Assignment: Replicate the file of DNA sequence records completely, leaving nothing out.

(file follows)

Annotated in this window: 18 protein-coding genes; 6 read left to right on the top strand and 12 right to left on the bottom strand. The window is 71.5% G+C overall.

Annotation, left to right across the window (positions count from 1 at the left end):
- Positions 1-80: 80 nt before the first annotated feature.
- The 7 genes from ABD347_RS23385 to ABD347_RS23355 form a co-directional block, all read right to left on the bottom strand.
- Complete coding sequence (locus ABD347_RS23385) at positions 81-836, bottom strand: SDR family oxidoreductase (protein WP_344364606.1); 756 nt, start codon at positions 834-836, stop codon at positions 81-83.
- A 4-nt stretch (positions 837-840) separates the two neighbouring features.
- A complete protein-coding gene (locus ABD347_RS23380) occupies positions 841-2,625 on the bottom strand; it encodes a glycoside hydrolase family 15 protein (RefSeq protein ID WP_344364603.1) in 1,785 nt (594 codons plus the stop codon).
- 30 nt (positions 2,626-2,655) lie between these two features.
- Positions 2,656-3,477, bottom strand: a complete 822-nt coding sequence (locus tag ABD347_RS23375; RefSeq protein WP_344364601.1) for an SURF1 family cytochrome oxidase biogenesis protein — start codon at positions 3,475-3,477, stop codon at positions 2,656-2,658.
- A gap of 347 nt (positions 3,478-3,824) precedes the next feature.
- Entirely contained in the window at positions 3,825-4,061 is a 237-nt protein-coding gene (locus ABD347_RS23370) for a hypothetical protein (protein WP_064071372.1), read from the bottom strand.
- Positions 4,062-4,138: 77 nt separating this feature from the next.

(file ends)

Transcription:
Annotated in this window: 18 protein-coding genes; 6 read left to right on the top strand and 12 right to left on the bottom strand. The window is 71.5% G+C overall.

Annotation, left to right across the window (positions count from 1 at the left end):
- Positions 1-80: 80 nt before the first annotated feature.
- The 7 genes from ABD347_RS23385 to ABD347_RS23355 form a co-directional block, all read right to left on the bottom strand.
- Complete coding sequence (locus ABD347_RS23385) at positions 81-836, bottom strand: SDR family oxidoreductase (protein WP_344364606.1); 756 nt, start codon at positions 834-836, stop codon at positions 81-83.
- A 4-nt stretch (positions 837-840) separates the two neighbouring features.
- A complete protein-coding gene (locus ABD347_RS23380) occupies positions 841-2,625 on the bottom strand; it encodes a glycoside hydrolase family 15 protein (RefSeq protein ID WP_344364603.1) in 1,785 nt (594 codons plus the stop codon).
- 30 nt (positions 2,626-2,655) lie between these two features.
- Positions 2,656-3,477, bottom strand: a complete 822-nt coding sequence (locus tag ABD347_RS23375; RefSeq protein WP_344364601.1) for an SURF1 family cytochrome oxidase biogenesis protein — start codon at positions 3,475-3,477, stop codon at positions 2,656-2,658.
- A gap of 347 nt (positions 3,478-3,824) precedes the next feature.
- Entirely contained in the window at positions 3,825-4,061 is a 237-nt protein-coding gene (locus ABD347_RS23370) for a hypothetical protein (protein WP_064071372.1), read from the bottom strand.
- Positions 4,062-4,138: 77 nt separating this feature from the next.